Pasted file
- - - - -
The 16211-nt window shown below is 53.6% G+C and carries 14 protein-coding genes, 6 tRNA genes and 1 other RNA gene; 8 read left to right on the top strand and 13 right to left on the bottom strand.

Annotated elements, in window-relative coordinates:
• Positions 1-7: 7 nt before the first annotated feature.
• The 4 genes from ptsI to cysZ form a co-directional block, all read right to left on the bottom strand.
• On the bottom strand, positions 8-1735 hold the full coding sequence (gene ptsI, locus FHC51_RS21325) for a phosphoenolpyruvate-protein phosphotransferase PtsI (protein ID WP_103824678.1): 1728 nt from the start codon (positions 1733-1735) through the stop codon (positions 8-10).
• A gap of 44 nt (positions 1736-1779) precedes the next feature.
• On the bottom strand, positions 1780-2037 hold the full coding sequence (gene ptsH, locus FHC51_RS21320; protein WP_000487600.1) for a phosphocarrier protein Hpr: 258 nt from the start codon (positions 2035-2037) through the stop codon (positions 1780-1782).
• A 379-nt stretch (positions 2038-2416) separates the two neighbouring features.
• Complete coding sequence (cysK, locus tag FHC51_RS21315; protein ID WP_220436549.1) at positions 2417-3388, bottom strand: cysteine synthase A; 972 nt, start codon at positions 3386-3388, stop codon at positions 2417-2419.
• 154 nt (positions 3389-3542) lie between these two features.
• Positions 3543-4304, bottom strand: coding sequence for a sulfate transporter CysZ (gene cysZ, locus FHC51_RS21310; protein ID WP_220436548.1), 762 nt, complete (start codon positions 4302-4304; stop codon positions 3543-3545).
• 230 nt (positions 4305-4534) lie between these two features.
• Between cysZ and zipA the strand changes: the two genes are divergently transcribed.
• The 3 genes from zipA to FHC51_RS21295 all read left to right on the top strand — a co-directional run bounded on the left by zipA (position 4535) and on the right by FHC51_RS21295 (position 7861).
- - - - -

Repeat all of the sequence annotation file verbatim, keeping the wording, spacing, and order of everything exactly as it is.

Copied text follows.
The 16211-nt window shown below is 53.6% G+C and carries 14 protein-coding genes, 6 tRNA genes and 1 other RNA gene; 8 read left to right on the top strand and 13 right to left on the bottom strand.

Annotated elements, in window-relative coordinates:
• Positions 1-7: 7 nt before the first annotated feature.
• The 4 genes from ptsI to cysZ form a co-directional block, all read right to left on the bottom strand.
• On the bottom strand, positions 8-1735 hold the full coding sequence (gene ptsI, locus FHC51_RS21325) for a phosphoenolpyruvate-protein phosphotransferase PtsI (protein ID WP_103824678.1): 1728 nt from the start codon (positions 1733-1735) through the stop codon (positions 8-10).
• A gap of 44 nt (positions 1736-1779) precedes the next feature.
• On the bottom strand, positions 1780-2037 hold the full coding sequence (gene ptsH, locus FHC51_RS21320; protein WP_000487600.1) for a phosphocarrier protein Hpr: 258 nt from the start codon (positions 2035-2037) through the stop codon (positions 1780-1782).
• A 379-nt stretch (positions 2038-2416) separates the two neighbouring features.
• Complete coding sequence (cysK, locus tag FHC51_RS21315; protein ID WP_220436549.1) at positions 2417-3388, bottom strand: cysteine synthase A; 972 nt, start codon at positions 3386-3388, stop codon at positions 2417-2419.
• 154 nt (positions 3389-3542) lie between these two features.
• Positions 3543-4304, bottom strand: coding sequence for a sulfate transporter CysZ (gene cysZ, locus FHC51_RS21310; protein ID WP_220436548.1), 762 nt, complete (start codon positions 4302-4304; stop codon positions 3543-3545).
• 230 nt (positions 4305-4534) lie between these two features.
• Between cysZ and zipA the strand changes: the two genes are divergently transcribed.
• The 3 genes from zipA to FHC51_RS21295 all read left to right on the top strand — a co-directional run bounded on the left by zipA (position 4535) and on the right by FHC51_RS21295 (position 7861).